Skin Cancer Diagnostic in Katy, Sugar Land and Houston, Texas
Skin cancer is the most common type of cancer in general. A new or changing lesion, especially if symptomatic, warrants being evaluated by a professional.
Patients with fair skin, especially those who have family history of skin cancer or those who had blistering sunburns during the first 2 decades of life. Similarly, patients who have received immunosuppressive therapy or transplantations are predominantly susceptible to develop skin cancers.
Very importantly, tanning bed use is directly correlated with increased risk of skin cancer development.
Basal Cell Carcinoma
Basal Cell Carcinoma is the most common type of skin cancer, occurring typically in exposed areas. Basal cell carcinomas have different shapes and colors that range from pink patches to pink pearly papules or brown papules with rolled borders. These tumors tend to ulcerate and bleed easily.
Basal cell carcinomas can be locally destructive and invasive but rarely metastasize to lymph nodes or other organs.
Based on the location, size and microscopic features Basal cell carcinomas can be treated with electrodessication and curettage (scrapping and burning) of the skin, excision with conservative margins 4mm-5mm margins or micrographic (Mohs) surgery. The use of imiquimod cream or photodynamic therapy is an alternative for superficial BCC.
Squamous Cell Carcinoma
Squamous cell carcinoma is a common type of skin cancer that predominantly occurs in sun-exposed areas. These skin cancers have the capacity of invading tissue and in some situations they can metastasize to local lymph nodes or distant organs. A pink papule with scale or a non-healing ulcer show be promptly evaluated by a dermatologist as treating these lesions prematurely is much easier than treating advanced disease.
Treatment of squamous cell carcinoma depends on the depth of invasion and microscopic features. Superficial disease can be treated depending on the location and size with electrodessication and curettage, topical 5-fluorouracil, surgical excision with 4mm-5mm clinical margins or micrographic (Mohs) surgery.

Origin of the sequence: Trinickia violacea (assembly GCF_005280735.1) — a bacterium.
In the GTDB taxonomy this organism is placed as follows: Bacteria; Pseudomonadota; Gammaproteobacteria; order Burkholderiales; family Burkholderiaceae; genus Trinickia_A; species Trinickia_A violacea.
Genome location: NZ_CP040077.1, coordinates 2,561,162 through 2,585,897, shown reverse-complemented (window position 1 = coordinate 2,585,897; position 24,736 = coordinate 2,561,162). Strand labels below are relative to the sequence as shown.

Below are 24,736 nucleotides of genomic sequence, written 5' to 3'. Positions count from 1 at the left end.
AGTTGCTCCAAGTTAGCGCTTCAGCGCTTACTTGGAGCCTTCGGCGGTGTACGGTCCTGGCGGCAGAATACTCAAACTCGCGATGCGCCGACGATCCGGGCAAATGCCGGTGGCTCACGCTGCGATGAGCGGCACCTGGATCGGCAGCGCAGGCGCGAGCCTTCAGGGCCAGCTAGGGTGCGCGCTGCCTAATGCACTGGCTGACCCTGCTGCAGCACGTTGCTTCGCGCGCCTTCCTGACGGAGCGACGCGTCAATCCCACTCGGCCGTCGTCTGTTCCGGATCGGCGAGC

Mole Checks, Dysplastic Nevi and Melanoma
Nevi (moles) are proliferations of melanocytes, or cells that give pigment to our skin/hair. Nevi can occur since birth (congenital nevi) or more commonly, can be acquired throughout the first 40 years of life.
Melanocytes are vulnerable to environmental factors including ultraviolet light, which induces mutations that lead to abnormal proliferations of these cells. Moles with acquired mutations can change color, size and appearance, prompting a dermatologic evaluation.
At Houston Dermatology and Plastic Surgery, we are committed to provide you with the most comprehensive skin exam. A complete skin exam includes the scalp, oral mucosa, breasts, ears, genital and anal area, palms, soles, fingers toes and lymph node palpation. Our doctors will always be accompanied by a chaperone, and will always make you feel comfortable.
We use dermoscopy (magnified examination with polarized light) to evaluate all suspicious lesions.
These are some guidelines to screen for abnormal moles:
- Asymmetry (one side of the mole does not match the other side)
- Borders (regular and well-defined borders are preferred)
- Color (single is better than multiple colors)
- Diameter (lesions >6 mm should always be screened)
- Evolving (lesions that have changed in size, texture, symptoms, that are itchy or bleeding should always be examined)
It is important that men and women with fair skin, history of multiple blistering/non-blistering sunburns, current or prior use of tanning beds, personal or family history of atypical moles or melanoma or those who have been treated with radiation or have had a transplant, should have a full body skin exam at least ONCE a year.
Melanoma is the malignant counterpart of proliferating melanocytes. They typically have abnormal features clinically and microscopically. In order to make a diagnosis a deep shave (scoop) biopsy needs to be made and based on the pathological features the tumor can be treated by our office or referred to a cancer center for further evaluation and management.